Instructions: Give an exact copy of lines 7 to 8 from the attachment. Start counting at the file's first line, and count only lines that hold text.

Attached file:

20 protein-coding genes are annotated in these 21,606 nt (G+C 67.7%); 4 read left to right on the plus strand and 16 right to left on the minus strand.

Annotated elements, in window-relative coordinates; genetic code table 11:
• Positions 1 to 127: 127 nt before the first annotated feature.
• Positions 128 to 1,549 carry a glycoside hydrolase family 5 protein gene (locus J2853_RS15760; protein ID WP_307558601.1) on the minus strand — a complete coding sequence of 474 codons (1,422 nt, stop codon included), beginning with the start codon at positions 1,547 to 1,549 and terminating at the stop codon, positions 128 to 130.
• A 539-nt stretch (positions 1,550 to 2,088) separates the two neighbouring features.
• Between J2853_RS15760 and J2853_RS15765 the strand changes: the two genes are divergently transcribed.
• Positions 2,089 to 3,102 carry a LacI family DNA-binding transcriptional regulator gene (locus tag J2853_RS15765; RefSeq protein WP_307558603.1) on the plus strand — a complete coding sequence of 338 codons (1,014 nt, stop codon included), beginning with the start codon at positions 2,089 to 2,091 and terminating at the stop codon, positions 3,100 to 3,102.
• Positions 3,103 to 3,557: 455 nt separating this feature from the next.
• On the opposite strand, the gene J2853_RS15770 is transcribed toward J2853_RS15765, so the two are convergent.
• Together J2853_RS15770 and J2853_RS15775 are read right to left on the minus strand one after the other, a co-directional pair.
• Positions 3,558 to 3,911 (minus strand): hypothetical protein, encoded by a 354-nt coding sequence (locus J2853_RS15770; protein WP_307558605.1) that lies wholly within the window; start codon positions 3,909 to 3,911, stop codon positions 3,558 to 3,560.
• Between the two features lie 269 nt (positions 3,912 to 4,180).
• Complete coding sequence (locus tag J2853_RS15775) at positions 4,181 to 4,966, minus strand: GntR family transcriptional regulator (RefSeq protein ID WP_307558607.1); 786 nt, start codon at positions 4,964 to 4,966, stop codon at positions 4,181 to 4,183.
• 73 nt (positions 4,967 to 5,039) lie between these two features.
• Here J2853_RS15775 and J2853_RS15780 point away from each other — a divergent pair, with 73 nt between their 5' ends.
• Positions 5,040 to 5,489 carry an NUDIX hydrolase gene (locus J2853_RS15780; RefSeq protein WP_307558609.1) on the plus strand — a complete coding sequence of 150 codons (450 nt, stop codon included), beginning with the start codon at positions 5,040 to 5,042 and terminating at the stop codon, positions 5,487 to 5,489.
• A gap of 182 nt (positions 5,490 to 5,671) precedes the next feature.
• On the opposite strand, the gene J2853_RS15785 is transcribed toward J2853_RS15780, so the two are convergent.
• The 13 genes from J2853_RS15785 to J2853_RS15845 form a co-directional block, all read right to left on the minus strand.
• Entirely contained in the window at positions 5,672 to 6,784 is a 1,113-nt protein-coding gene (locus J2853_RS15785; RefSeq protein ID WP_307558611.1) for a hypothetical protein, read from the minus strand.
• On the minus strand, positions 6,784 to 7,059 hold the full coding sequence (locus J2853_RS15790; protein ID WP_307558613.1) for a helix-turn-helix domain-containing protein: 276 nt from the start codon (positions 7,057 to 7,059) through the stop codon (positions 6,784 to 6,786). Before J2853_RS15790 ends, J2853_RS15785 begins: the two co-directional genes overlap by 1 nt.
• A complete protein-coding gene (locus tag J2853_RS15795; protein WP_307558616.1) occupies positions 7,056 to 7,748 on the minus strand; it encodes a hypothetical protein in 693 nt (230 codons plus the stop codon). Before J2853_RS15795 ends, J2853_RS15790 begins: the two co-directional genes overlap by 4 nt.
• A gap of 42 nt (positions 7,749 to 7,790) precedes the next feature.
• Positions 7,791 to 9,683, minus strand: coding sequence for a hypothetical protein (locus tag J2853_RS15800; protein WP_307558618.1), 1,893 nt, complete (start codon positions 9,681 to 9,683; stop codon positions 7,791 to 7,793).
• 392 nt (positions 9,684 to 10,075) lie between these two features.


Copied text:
• Positions 2,089 to 3,102 carry a LacI family DNA-binding transcriptional regulator gene (locus tag J2853_RS15765; RefSeq protein WP_307558603.1) on the plus strand — a complete coding sequence of 338 codons (1,014 nt, stop codon included), beginning with the start codon at positions 2,089 to 2,091 and terminating at the stop codon, positions 3,100 to 3,102.
• Positions 3,103 to 3,557: 455 nt separating this feature from the next.